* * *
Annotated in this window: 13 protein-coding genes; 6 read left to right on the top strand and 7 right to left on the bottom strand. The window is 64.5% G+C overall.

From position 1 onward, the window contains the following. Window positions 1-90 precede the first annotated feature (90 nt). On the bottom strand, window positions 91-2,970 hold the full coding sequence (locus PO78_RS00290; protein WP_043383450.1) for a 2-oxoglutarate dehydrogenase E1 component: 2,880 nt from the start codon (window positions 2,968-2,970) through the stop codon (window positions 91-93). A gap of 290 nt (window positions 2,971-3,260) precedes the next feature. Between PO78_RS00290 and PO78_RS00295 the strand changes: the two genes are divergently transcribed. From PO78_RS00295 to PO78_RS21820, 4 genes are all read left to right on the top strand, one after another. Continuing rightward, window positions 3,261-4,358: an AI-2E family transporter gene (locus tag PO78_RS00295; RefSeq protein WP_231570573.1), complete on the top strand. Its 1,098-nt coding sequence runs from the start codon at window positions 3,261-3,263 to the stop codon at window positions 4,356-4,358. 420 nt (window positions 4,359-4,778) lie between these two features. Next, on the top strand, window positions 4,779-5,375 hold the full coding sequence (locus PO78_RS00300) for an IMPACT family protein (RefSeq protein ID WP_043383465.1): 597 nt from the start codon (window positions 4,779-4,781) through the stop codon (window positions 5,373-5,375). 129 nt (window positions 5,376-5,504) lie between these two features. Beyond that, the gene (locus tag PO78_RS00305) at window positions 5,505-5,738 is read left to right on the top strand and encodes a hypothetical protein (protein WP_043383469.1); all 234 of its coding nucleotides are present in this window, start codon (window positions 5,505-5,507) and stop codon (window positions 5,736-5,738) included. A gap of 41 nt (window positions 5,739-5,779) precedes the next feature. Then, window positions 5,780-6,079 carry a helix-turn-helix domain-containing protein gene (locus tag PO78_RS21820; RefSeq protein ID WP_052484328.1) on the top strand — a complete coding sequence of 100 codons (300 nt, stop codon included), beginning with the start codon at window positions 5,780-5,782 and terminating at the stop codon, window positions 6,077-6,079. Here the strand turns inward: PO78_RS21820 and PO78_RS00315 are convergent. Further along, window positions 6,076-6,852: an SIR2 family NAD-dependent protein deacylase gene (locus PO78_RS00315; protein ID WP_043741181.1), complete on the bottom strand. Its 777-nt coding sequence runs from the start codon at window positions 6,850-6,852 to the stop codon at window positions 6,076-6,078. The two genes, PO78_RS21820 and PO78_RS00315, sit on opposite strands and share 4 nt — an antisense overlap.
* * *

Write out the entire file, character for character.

Annotated in this window: 13 protein-coding genes; 6 read left to right on the top strand and 7 right to left on the bottom strand. The window is 64.5% G+C overall.

From position 1 onward, the window contains the following. Window positions 1-90 precede the first annotated feature (90 nt). On the bottom strand, window positions 91-2,970 hold the full coding sequence (locus PO78_RS00290; protein WP_043383450.1) for a 2-oxoglutarate dehydrogenase E1 component: 2,880 nt from the start codon (window positions 2,968-2,970) through the stop codon (window positions 91-93). A gap of 290 nt (window positions 2,971-3,260) precedes the next feature. Between PO78_RS00290 and PO78_RS00295 the strand changes: the two genes are divergently transcribed. From PO78_RS00295 to PO78_RS21820, 4 genes are all read left to right on the top strand, one after another. Continuing rightward, window positions 3,261-4,358: an AI-2E family transporter gene (locus tag PO78_RS00295; RefSeq protein WP_231570573.1), complete on the top strand. Its 1,098-nt coding sequence runs from the start codon at window positions 3,261-3,263 to the stop codon at window positions 4,356-4,358. 420 nt (window positions 4,359-4,778) lie between these two features. Next, on the top strand, window positions 4,779-5,375 hold the full coding sequence (locus PO78_RS00300) for an IMPACT family protein (RefSeq protein ID WP_043383465.1): 597 nt from the start codon (window positions 4,779-4,781) through the stop codon (window positions 5,373-5,375). 129 nt (window positions 5,376-5,504) lie between these two features. Beyond that, the gene (locus tag PO78_RS00305) at window positions 5,505-5,738 is read left to right on the top strand and encodes a hypothetical protein (protein WP_043383469.1); all 234 of its coding nucleotides are present in this window, start codon (window positions 5,505-5,507) and stop codon (window positions 5,736-5,738) included. A gap of 41 nt (window positions 5,739-5,779) precedes the next feature. Then, window positions 5,780-6,079 carry a helix-turn-helix domain-containing protein gene (locus tag PO78_RS21820; RefSeq protein ID WP_052484328.1) on the top strand — a complete coding sequence of 100 codons (300 nt, stop codon included), beginning with the start codon at window positions 5,780-5,782 and terminating at the stop codon, window positions 6,077-6,079. Here the strand turns inward: PO78_RS21820 and PO78_RS00315 are convergent. Further along, window positions 6,076-6,852: an SIR2 family NAD-dependent protein deacylase gene (locus PO78_RS00315; protein ID WP_043741181.1), complete on the bottom strand. Its 777-nt coding sequence runs from the start codon at window positions 6,850-6,852 to the stop codon at window positions 6,076-6,078. The two genes, PO78_RS21820 and PO78_RS00315, sit on opposite strands and share 4 nt — an antisense overlap.